So I am looking for a permaculture homesteading diary to read, laid out by season, of how someone is currently "making it" in a sustainable fashion on their own land. It would be even better if there were more examples, and if the land happens to be somewhere around North Carolina.
We have been working on our homestead over the last six years on almost 13 acres. We are debt free, have built a barn, calf barn, finished a house, deck and porch, tractor shed, photovoltaic system, and have tried to build up soil in the growing areas. Our trees are planted (fruit and nut), we have blackberries, blueberries and raspberries in place. I guess you know what we have been giving each other for birthdays and Christmas. As a matter of fact, for one birthday, I got a pond which we have stocked with fish (best birthday ever). We have done all this with both my husband and myself working and doing it ourselves in our spare time. I am getting ready to take the leap to homesteading full time, but would like to see us get financially viable (some income coming in from the farm). We have a large fenced in pasture with two mature black angus steer (the first one has an appointment at the packing plant on December 26th) and 4 brown swiss calves that we raised from bottles. Also we have a chicken coop and ten free range chickens for eggs. We are still half on the electric grid, have not put in the wood stove yet, haven't found a substitute for our cooking stove yet, or washing machine, and our clothesline has to be put up yet. Our goal is an off-grid, self-sustaining homestead that will net us some extra money (to pay for such things as property taxes, supplies, and salt). We have been blogging our journey on http://www.powellacres.com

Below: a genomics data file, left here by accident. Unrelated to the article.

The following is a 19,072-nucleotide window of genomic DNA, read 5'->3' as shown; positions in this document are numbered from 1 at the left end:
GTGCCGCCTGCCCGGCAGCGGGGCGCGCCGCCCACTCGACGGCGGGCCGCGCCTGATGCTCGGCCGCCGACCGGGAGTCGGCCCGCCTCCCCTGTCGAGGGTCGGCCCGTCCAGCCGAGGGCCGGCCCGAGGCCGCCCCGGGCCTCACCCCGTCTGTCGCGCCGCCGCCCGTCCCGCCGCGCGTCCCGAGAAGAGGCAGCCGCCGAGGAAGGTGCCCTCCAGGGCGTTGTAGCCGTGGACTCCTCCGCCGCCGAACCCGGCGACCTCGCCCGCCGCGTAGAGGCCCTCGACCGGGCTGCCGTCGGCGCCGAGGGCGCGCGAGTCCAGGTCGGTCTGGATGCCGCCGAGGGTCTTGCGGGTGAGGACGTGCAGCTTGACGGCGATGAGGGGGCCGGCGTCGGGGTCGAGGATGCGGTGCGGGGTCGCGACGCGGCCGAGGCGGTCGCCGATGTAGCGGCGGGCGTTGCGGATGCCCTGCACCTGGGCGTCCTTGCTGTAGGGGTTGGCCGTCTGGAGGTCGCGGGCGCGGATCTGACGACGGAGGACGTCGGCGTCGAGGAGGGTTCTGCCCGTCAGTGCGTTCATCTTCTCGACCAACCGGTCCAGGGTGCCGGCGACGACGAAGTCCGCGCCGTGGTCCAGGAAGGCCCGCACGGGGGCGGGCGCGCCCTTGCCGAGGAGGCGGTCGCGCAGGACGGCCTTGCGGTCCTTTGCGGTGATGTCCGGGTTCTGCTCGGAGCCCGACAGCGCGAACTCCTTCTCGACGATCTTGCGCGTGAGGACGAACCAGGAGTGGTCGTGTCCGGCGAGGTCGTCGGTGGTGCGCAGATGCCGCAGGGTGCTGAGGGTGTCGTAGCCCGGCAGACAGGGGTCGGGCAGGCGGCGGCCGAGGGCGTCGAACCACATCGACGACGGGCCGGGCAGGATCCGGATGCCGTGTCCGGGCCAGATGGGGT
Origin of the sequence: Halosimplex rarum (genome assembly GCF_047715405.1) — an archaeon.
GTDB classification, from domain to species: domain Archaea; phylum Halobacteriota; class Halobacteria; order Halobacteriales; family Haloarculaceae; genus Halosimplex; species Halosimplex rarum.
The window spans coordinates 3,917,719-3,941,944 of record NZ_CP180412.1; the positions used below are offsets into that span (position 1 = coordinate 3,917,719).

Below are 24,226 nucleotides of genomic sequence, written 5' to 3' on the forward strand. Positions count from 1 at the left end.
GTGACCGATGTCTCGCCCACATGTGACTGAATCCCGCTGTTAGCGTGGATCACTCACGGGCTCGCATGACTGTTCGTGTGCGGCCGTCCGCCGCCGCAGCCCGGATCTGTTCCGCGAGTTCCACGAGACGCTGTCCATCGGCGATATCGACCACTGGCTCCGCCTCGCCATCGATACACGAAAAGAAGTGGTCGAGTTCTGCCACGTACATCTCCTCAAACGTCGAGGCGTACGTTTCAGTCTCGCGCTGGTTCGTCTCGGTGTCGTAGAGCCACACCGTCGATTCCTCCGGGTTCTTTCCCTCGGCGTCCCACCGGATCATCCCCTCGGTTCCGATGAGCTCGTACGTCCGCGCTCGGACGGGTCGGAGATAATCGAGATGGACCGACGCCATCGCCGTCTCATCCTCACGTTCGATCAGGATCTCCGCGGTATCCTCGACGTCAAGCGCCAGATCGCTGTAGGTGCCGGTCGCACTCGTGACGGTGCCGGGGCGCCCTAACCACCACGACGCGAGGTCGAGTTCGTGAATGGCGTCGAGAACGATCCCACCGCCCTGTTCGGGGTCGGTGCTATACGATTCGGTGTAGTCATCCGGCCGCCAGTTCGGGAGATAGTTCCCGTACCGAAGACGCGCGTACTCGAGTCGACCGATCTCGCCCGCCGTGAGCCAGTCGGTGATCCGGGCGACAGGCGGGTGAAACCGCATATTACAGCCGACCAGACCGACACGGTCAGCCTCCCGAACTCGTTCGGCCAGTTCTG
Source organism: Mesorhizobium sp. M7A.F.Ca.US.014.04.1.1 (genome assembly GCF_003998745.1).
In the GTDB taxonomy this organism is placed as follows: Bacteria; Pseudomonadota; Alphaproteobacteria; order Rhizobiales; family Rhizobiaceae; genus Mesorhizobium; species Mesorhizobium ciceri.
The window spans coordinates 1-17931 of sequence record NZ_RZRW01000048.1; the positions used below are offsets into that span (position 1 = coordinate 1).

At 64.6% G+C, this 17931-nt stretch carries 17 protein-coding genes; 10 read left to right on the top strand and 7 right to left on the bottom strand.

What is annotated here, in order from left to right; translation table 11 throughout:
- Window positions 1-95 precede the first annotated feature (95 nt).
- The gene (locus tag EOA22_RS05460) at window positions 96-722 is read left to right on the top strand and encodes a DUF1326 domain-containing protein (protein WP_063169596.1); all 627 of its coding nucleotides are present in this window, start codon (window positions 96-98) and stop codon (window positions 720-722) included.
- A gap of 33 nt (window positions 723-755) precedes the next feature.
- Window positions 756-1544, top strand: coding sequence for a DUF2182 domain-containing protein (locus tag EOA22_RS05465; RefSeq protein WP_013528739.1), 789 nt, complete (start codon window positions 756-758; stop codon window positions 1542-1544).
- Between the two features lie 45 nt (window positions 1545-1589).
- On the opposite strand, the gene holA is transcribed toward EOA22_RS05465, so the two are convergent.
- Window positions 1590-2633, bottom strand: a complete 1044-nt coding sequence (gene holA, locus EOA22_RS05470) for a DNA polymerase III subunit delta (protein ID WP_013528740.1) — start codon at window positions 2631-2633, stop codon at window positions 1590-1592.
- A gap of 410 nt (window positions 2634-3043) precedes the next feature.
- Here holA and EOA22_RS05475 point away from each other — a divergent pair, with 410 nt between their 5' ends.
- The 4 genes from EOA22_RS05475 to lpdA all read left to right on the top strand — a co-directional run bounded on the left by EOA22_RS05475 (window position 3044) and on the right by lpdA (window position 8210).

Does anyone know of such a how to book so we can follow someone else to make sure we get financially viable? I think trying to market is the scariest part for us, as we have been working on our diy skills our whole lives. Additionally having a plan on when to start the seeds for which season (we built a greenhouse from bending chain link fence rails). We still hope to build a rocket mass heater in the greenhouse for the colder nights. Homesteading chores laid out by season (including when and where to market) is what I am looking for. "How to be a Successful Homesteader with no Outside Employment" would be a great title.
I could not find a book on the subject either so after a little thought, I realized in a lot of ways my wife and I were perfect for writing a book on taking a farm to the next stage. I have a long way to go on it, but last week I had a chance to be the keynote speaker at a dinner with the Maine Department of Agriculture where I got to describe my families long history (1746 to today...10 generations), and summed it up this way, we are still farming, still struggling...but still farming.
We made the plunge to full time farming officially on May 27th 2016 and could not be happier. It can be stressful, I just learned today that a load of wood destined to go to market won't be trucked until Monday (it is Thursday) meaning another week with no money...at Christmas Season. But we have learned to make due, to get used to poor cash flow, and change habits.
Of late, I feel guilty that I cannot give my 4 daughters more for Christmas, but deep down I know materially things do not matter. They have their mother and I in their lives everyday, and at ages 3, 9,10, and 11...those are precious years.
I guess the biggest surprises for us have been breakdowns. In my sheer stupidity I had never calculated in what would happen when I took equipment that operated on an occasional basis,and put it to full-time use. A lot of it was when I worked full-time at the shipyard, I just had no time to really fix stuff, so I cobbled it together just to get by. Now part of the issue is those short term fixes caught up with me, and part of it is, I have the time to fix it right. Between the two a lot of things have broken, but are being fixed properly.